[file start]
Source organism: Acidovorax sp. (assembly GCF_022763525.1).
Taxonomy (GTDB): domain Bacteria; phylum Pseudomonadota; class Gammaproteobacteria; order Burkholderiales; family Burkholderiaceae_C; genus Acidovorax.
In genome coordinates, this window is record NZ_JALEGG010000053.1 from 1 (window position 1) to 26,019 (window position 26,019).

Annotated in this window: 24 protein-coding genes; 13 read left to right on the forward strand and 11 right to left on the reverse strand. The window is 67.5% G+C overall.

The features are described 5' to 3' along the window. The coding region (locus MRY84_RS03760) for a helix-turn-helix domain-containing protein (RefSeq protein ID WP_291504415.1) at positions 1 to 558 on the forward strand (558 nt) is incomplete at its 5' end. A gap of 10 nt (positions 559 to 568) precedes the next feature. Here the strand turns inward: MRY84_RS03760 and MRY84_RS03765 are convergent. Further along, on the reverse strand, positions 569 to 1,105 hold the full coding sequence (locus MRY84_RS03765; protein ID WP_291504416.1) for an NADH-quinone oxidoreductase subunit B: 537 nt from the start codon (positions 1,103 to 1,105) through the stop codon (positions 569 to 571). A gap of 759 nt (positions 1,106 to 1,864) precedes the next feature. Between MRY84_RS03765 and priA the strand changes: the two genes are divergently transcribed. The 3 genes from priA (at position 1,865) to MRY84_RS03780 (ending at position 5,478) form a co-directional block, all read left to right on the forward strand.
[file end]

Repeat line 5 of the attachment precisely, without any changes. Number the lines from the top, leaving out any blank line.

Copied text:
The features are described 5' to 3' along the window. The coding region (locus MRY84_RS03760) for a helix-turn-helix domain-containing protein (RefSeq protein ID WP_291504415.1) at positions 1 to 558 on the forward strand (558 nt) is incomplete at its 5' end. A gap of 10 nt (positions 559 to 568) precedes the next feature. Here the strand turns inward: MRY84_RS03760 and MRY84_RS03765 are convergent. Further along, on the reverse strand, positions 569 to 1,105 hold the full coding sequence (locus MRY84_RS03765; protein ID WP_291504416.1) for an NADH-quinone oxidoreductase subunit B: 537 nt from the start codon (positions 1,103 to 1,105) through the stop codon (positions 569 to 571). A gap of 759 nt (positions 1,106 to 1,864) precedes the next feature. Between MRY84_RS03765 and priA the strand changes: the two genes are divergently transcribed. The 3 genes from priA (at position 1,865) to MRY84_RS03780 (ending at position 5,478) form a co-directional block, all read left to right on the forward strand.